Comfort Is Priority
"Wearing sneakers to work at a fortune 100 company."
"At the beginning of my career it was suit and tie, then business casual and now I wear stan smiths, jeans and an untucked polo in the most senior position of my working life."
"I worked for the US Senate in 2009 (in a totally non-political job for the Senate Curator). I wore clothes from Hot Topic on the Senate floor. Some days I wore old jeans with holes in the knees if I knew I'd be climbing ladders to clean artworks. One of the women on the team had a full chest tattoo and made zero effort to cover it up because no one cared. The day I met Senator Inouye to discuss what paintings he wanted in his office, I had on trainers."
Benefits Of Letting The Hair Down
"They realized that they can't erode wages and expect us to look like we're on Mad Men at the same time. Allowing long haired freaky people has made them sh*tloads of money over the years."
Hair Coloring & Tattoos
"Any type of hair coloring would result in serious trouble at school. I also remember tatoos being frown upon as being found mostly on people that got out of prison."
The advent of the internet was a huge game changer, and rules were made up as we went along.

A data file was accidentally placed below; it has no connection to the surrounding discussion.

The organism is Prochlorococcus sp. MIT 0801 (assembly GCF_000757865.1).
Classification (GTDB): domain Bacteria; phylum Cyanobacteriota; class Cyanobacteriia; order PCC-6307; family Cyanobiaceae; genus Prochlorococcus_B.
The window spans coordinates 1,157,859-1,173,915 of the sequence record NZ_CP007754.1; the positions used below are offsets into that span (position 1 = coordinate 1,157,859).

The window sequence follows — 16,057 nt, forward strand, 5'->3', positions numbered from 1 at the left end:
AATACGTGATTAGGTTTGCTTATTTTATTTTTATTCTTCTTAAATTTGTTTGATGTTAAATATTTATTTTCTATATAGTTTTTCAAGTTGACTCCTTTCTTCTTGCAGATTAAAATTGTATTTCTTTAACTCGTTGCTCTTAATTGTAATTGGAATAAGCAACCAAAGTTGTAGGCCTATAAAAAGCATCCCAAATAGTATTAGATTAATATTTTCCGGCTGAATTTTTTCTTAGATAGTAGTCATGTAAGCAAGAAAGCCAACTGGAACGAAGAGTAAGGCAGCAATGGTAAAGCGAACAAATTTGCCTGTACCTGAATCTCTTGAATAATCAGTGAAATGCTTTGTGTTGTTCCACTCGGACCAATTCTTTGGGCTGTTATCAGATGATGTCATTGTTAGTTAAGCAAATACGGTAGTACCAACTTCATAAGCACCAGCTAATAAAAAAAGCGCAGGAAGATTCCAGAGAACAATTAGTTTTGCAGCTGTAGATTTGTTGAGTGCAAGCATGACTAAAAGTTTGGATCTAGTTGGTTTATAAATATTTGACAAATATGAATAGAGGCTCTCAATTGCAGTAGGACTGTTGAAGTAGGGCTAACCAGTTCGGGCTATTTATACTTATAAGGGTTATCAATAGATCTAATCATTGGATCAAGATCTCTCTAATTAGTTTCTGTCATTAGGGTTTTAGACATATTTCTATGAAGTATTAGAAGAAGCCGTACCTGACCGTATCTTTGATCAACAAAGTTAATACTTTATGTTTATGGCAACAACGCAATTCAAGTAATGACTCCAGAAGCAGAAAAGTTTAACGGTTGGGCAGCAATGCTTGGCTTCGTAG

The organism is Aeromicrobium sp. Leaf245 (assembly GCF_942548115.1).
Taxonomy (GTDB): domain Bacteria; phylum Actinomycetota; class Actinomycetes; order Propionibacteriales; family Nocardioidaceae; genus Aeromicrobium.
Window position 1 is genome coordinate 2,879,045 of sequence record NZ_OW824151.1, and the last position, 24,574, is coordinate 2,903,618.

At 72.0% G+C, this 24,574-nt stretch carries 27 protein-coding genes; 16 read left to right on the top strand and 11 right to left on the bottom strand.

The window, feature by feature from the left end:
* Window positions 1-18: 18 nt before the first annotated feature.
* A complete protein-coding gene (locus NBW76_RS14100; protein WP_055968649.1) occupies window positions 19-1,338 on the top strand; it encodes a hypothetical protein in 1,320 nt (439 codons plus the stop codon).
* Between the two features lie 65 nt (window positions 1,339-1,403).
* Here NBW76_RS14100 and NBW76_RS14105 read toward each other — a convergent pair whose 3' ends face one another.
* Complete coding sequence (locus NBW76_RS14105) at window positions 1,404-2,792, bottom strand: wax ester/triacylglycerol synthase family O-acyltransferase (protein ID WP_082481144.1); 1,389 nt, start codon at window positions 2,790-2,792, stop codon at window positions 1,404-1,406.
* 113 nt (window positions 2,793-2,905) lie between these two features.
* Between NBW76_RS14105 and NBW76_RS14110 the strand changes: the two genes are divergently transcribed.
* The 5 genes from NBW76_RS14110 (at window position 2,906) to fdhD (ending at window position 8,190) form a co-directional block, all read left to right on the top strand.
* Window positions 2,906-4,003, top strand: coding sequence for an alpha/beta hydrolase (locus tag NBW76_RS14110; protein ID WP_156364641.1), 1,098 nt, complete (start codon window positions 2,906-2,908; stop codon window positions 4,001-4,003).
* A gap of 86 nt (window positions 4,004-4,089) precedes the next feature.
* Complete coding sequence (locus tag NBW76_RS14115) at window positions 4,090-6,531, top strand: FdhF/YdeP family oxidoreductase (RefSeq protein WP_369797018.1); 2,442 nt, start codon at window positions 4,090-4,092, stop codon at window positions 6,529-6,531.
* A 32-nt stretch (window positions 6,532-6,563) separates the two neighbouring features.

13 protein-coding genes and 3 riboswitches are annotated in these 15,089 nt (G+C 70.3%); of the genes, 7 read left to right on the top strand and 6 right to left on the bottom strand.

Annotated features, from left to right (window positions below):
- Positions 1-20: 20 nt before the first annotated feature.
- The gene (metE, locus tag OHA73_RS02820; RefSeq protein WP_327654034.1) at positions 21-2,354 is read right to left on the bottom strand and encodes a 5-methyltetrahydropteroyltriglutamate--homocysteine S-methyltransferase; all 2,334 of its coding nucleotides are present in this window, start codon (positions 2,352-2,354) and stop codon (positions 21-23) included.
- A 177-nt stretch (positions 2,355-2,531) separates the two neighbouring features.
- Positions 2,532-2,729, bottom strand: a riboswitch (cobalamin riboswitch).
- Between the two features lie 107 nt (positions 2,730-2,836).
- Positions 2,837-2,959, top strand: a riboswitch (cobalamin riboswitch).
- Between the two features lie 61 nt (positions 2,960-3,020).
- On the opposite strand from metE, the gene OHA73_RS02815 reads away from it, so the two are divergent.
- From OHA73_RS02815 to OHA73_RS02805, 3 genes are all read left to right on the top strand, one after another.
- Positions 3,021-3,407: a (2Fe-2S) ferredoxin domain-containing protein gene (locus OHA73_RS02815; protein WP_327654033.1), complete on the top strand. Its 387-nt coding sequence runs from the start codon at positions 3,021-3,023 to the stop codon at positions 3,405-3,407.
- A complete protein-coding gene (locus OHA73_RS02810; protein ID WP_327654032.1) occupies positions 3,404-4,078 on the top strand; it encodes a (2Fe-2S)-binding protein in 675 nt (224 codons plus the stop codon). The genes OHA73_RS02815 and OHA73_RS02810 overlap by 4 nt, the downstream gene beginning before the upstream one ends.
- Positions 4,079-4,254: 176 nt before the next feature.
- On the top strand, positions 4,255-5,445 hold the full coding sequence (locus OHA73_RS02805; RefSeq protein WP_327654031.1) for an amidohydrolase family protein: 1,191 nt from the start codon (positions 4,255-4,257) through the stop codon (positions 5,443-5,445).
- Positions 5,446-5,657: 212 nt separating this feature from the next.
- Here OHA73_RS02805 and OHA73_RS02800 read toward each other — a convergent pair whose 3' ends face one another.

The Bandwidth Situation
"2 people using the internet at the same time."
Phones In The Classroom
"Middle/high school students being allowed to have their cell phones in class. Being caught with our cell phone when I was a high schooler was an automatic detention etc."
Consequences Of Having A Phone On Campus
"I graduated in the late 90's, and the president of my class got expelled one week before graduation for having a phone on campus. It was in his car, and this was after hours. It rang and a teacher heard it. They made an example out of him. He lost his admission to West Point."
"Now my 8th grader finds it super unjust that her science teacher makes all the kids put their phones in a box at the front of the room during tests, and feels super justified in never ever giving up her airpods to that sort of thing."